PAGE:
Both points are very important, but the second point is one that I have found many language researchers underestimate. The problem with not evaluating your hypotheses on a naive population (with distractor materials etc) is that there are unconscious cognitive biases on the part of the researchers and their friends which make their judgments on the materials close to worthless. (That sounds harsh, but unfortunately, it's true.) I know this first-hand. As we document in the longer paper (see pp 16-20), if you read my PhD thesis, there are many cases of judgments that turned out to not be correct, probably because of cognitive biases on my part and on the part of the people that I asked. We provided one example of such an incorrect judgment from my thesis: it was argued that doubly nested relative clause structures are more complicated to understand when they modify a subject (2) than when they modify an object (3) (Gibson, 1991, examples (342b) and (351b) from pp. 145-147):
(1) The man that the woman that the dog bit likes eats fish.
(2) I saw the man that the woman that the dog bit likes.
That is, (1) was argued to be harder to process than (2). In doing this research, I asked lots of people and they all agreed. And I constructed various similar versions. The people that I asked pretty much uniformly agreed that (1) was worse than (2).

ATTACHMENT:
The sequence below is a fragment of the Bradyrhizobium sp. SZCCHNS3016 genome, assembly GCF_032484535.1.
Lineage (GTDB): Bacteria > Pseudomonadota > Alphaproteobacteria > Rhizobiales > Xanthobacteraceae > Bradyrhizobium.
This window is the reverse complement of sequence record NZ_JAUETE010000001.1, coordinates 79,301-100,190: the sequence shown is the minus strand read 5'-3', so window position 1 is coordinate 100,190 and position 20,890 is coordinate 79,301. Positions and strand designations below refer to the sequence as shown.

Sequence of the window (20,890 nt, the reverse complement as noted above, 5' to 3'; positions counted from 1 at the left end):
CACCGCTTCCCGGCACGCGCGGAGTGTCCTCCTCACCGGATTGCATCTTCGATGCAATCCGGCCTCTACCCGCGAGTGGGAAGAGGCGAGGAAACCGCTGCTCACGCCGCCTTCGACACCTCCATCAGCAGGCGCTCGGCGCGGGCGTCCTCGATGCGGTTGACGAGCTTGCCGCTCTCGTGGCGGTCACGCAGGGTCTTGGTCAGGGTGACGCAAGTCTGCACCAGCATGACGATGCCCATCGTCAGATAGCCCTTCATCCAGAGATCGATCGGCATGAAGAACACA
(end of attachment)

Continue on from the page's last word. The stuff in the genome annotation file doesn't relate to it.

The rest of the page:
But if you do the experiment, with naive subjects, and lots of fillers etc, it turns out that there is no such effect. I ran that comparison about 5 times, and never found any difference. Both are rated as not very acceptable (relative to lots of other things) but there was never a difference in the predicted direction between these two structures.
The problem here was very likely a cognitive bias. I had a theory which predicted the difference, and all my informants had a similar theory (it's basically that more nesting leads to harder processing, as suggested by Miller & Chomsky (1963) and Chomsky & Miller (1963)). So we used that theory to get the judgment predicted by that theory.
If you read the literature on cognitive biases, this is a standard effect. To quote from our longer paper: